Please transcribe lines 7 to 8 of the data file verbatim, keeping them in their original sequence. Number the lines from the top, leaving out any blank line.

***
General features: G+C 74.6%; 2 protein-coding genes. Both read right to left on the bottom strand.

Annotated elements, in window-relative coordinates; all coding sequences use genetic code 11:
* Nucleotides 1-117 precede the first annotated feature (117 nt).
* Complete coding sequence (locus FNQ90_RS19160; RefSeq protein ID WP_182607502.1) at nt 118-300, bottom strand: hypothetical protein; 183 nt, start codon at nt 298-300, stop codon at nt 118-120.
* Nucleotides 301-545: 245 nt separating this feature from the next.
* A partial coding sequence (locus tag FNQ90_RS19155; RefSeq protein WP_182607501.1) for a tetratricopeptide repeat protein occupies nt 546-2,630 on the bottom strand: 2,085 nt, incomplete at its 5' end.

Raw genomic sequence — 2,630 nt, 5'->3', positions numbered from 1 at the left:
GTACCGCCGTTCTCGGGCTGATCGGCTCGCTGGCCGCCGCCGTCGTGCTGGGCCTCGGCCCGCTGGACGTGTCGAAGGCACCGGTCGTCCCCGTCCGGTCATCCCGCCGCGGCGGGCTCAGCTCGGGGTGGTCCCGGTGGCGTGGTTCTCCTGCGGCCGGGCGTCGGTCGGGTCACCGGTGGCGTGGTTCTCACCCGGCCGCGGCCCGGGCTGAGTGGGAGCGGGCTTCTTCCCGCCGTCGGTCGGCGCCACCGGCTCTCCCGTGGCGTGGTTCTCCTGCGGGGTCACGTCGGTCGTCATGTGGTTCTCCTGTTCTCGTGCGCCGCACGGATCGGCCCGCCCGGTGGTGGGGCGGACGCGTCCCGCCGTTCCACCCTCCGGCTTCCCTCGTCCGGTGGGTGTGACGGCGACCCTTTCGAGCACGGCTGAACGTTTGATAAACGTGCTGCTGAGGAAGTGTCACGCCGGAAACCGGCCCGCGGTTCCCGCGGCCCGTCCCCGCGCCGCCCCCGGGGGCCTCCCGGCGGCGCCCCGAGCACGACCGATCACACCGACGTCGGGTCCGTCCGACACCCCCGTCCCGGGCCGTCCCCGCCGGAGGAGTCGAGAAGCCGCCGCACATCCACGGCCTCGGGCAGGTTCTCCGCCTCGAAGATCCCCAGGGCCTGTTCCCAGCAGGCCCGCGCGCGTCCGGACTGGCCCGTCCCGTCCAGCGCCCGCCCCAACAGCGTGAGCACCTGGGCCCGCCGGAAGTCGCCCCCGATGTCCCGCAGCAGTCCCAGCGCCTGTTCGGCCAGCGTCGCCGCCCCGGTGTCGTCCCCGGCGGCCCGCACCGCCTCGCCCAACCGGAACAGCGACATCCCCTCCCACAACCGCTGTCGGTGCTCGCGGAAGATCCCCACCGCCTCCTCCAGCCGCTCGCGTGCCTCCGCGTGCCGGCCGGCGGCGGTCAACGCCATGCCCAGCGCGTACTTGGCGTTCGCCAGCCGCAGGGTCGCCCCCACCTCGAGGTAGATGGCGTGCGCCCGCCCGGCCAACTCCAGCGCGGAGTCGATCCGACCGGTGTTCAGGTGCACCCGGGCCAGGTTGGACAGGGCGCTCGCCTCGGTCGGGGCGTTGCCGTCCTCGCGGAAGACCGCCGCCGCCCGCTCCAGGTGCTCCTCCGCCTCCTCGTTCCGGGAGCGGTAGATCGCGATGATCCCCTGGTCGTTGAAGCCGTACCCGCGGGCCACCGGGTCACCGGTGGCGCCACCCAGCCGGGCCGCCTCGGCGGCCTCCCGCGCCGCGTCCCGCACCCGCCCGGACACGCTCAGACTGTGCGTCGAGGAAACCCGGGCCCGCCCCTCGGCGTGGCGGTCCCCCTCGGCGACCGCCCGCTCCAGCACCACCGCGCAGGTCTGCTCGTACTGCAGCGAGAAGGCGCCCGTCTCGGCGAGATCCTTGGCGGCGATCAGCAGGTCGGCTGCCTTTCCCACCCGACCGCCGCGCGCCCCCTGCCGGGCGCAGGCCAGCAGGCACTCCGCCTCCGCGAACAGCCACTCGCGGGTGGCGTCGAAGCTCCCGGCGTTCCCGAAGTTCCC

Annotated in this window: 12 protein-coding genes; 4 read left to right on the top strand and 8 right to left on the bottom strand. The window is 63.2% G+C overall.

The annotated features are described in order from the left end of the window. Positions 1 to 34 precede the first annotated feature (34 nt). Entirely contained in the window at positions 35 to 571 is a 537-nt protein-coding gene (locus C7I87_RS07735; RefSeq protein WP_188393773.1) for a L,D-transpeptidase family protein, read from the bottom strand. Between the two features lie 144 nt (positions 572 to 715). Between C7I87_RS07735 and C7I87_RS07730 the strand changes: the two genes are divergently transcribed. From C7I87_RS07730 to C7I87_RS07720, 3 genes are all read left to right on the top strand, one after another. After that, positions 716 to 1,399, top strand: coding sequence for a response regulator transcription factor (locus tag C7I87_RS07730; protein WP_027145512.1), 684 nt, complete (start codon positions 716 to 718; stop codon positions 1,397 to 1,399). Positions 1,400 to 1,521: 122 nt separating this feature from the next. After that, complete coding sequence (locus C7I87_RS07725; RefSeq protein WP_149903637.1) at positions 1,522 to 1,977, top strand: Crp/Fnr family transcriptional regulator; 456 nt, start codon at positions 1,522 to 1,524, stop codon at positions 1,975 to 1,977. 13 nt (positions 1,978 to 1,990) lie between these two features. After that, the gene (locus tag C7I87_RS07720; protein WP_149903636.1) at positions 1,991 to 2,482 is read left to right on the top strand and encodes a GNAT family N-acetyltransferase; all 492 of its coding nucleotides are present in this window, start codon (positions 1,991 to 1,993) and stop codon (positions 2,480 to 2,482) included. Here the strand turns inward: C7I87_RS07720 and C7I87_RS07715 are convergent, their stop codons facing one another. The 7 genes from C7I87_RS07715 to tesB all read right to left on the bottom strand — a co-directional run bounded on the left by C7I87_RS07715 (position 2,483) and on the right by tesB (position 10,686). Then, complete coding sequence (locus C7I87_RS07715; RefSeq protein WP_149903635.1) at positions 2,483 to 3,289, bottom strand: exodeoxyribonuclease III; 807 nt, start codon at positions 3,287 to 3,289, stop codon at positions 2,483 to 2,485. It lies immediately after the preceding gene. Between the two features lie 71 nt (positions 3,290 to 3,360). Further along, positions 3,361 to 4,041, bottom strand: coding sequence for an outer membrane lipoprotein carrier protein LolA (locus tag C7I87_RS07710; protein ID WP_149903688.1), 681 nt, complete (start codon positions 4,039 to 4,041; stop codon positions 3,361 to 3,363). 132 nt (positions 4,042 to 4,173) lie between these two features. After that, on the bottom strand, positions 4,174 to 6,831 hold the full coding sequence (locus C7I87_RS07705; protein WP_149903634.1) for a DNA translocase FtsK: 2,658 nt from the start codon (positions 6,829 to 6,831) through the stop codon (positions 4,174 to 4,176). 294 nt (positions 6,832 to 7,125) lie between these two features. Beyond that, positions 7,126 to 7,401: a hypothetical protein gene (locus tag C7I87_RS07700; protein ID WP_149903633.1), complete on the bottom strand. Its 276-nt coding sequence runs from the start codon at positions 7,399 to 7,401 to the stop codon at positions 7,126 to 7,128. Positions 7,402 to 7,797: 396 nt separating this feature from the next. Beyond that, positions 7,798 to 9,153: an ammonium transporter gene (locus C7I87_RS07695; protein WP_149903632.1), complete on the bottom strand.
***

Raw genomic sequence — 2,630 nt, 5'->3', positions numbered from 1 at the left:
GTACCGCCGTTCTCGGGCTGATCGGCTCGCTGGCCGCCGCCGTCGTGCTGGGCCTCGGCCCGCTGGACGTGTCGAAGGCACCGGTCGTCCCCGTCCGGTCATCCCGCCGCGGCGGGCTCAGCTCGGGGTGGTCCCGGTGGCGTGGTTCTCCTGCGGCCGGGCGTCGGTCGGGTCACCGGTGGCGTGGTTCTCACCCGGCCGCGGCCCGGGCTGAGTGGGAGCGGGCTTCTTCCCGCCGTCGGTCGGCGCCACCGGCTCTCCCGTGGCGTGGTTCTCCTGCGGGGTCACGTCGGTCGTCATGTGGTTCTCCTGTTCTCGTGCGCCGCACGGATCGGCCCGCCCGGTGGTGGGGCGGACGCGTCCCGCCGTTCCACCCTCCGGCTTCCCTCGTCCGGTGGGTGTGACGGCGACCCTTTCGAGCACGGCTGAACGTTTGATAAACGTGCTGCTGAGGAAGTGTCACGCCGGAAACCGGCCCGCGGTTCCCGCGGCCCGTCCCCGCGCCGCCCCCGGGGGCCTCCCGGCGGCGCCCCGAGCACGACCGATCACACCGACGTCGGGTCCGTCCGACACCCCCGTCCCGGGCCGTCCCCGCCGGAGGAGTCGAGAAGCCGCCGCACATCCACGGCCTCGGGCAGGTTCTCCGCCTCGAAGATCCCCAGGGCCTGTTCCCAGCAGGCCCGCGCGCGTCCGGACTGGCCCGTCCCGTCCAGCGCCCGCCCCAACAGCGTGAGCACCTGGGCCCGCCGGAAGTCGCCCCCGATGTCCCGCAGCAGTCCCAGCGCCTGTTCGGCCAGCGTCGCCGCCCCGGTGTCGTCCCCGGCGGCCCGCACCGCCTCGCCCAACCGGAACAGCGACATCCCCTCCCACAACCGCTGTCGGTGCTCGCGGAAGATCCCCACCGCCTCCTCCAGCCGCTCGCGTGCCTCCGCGTGCCGGCCGGCGGCGGTCAACGCCATGCCCAGCGCGTACTTGGCGTTCGCCAGCCGCAGGGTCGCCCCCACCTCGAGGTAGATGGCGTGCGCCCGCCCGGCCAACTCCAGCGCGGAGTCGATCCGACCGGTGTTCAGGTGCACCCGGGCCAGGTTGGACAGGGCGCTCGCCTCGGTCGGGGCGTTGCCGTCCTCGCGGAAGACCGCCGCCGCCCGCTCCAGGTGCTCCTCCGCCTCCTCGTTCCGGGAGCGGTAGATCGCGATGATCCCCTGGTCGTTGAAGCCGTACCCGCGGGCCACCGGGTCACCGGTGGCGCCACCCAGCCGGGCCGCCTCGGCGGCCTCCCGCGCCGCGTCCCGCACCCGCCCGGACACGCTCAGACTGTGCGTCGAGGAAACCCGGGCCCGCCCCTCGGCGTGGCGGTCCCCCTCGGCGACCGCCCGCTCCAGCACCACCGCGCAGGTCTGCTCGTACTGCAGCGAGAAGGCGCCCGTCTCGGCGAGATCCTTGGCGGCGATCAGCAGGTCGGCTGCCTTTCCCACCCGACCGCCGCGCGCCCCCTGCCGGGCGCAGGCCAGCAGGCACTCCGCCTCCGCGAACAGCCACTCGCGGGTGGCGTCGAAGCTCCCGGCGTTCCCGAAGTTCCC